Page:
With the creation of 15 new cardinals, Pope Francis has tipped the balance of power in favor of countries far from Rome.
Of the 125 cardinals with voting power, 57 are from Europe, 18 from North America, six from Central America, 12 from South America, 15 from Africa, 14 from Asia, and three come from Oceania.
This second batch of cardinals should strengthen the reforms Pope Francis began to enact last year.
The College of Cardinals has changed significantly since the Pope was elected.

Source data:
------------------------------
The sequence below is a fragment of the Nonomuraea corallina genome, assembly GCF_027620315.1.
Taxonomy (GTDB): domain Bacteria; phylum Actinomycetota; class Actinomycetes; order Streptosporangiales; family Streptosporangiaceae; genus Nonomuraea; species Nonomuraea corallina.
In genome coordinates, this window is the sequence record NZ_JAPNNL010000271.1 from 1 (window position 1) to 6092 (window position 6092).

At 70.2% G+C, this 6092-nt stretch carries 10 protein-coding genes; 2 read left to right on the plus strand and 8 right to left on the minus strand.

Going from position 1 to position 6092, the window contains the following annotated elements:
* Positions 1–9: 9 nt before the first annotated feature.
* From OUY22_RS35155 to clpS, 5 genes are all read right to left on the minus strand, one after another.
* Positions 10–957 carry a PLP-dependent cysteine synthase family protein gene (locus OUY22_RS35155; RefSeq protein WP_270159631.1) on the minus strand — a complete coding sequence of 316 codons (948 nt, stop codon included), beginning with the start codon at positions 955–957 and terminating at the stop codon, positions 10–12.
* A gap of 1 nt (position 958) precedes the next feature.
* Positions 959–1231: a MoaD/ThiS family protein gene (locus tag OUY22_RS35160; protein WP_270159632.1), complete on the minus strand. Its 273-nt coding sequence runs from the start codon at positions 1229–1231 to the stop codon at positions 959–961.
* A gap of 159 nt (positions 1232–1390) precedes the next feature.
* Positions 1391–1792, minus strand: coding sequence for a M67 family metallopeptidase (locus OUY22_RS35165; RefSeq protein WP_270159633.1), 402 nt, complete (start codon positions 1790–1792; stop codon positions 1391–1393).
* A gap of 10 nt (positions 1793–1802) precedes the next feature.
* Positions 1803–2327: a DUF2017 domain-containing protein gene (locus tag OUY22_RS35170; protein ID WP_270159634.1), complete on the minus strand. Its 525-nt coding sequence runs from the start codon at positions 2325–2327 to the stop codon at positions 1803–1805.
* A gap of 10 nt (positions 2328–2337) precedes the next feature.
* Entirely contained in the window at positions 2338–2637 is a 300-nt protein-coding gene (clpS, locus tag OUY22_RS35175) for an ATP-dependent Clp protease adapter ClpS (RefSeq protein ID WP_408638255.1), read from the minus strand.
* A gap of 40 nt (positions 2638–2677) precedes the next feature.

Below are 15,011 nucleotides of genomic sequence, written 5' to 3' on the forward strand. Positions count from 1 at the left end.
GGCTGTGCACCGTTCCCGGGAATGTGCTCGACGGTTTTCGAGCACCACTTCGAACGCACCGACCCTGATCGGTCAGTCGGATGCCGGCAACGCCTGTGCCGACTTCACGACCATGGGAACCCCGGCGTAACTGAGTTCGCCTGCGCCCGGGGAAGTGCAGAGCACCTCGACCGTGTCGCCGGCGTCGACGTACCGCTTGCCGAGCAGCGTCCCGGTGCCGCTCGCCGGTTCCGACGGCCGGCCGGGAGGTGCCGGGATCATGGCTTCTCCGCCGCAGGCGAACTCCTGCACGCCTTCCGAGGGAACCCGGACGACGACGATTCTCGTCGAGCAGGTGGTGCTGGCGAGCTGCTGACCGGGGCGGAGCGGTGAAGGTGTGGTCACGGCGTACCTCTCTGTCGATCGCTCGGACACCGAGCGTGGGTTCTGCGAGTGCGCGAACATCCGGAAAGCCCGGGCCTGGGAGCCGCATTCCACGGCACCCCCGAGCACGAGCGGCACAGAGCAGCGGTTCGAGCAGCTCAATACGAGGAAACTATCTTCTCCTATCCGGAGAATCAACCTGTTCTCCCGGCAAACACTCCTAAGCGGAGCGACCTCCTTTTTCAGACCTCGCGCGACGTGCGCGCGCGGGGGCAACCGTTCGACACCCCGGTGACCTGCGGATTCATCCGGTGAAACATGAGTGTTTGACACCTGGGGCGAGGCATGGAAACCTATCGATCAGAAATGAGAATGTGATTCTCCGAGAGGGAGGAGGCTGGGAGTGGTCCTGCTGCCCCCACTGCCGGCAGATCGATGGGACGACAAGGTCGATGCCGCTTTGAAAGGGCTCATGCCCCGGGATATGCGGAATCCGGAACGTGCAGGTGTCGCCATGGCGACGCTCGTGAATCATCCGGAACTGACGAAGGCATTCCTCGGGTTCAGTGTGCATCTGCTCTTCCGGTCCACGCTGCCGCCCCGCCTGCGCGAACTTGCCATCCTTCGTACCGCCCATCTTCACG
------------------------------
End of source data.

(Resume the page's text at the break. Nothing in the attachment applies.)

Previously, Europe had more than half of the votes when deciding a new Pope, even though the majority of Catholics are from other continents. Italy had especially outsized influence, with 25 cardinals. They made up more than 23 percent of the vote.
In February 2014, Pope Francis named his first 16 cardinals. Europe lost some influence but kept its majority. North America also lost power to Latin America, Africa and Asia.
The latest consistory further consolidates the changes and seems irreversible. Although Italy is weaker than a year ago, it still has more sway than any other country with 26 voting cardinals.
But which Pope has made the biggest imprint on the College of Cardinals? Of 125 voting cardinals, 34 were created by John Paul II, 60 by Benedict XVI and just 31 by Pope Francis.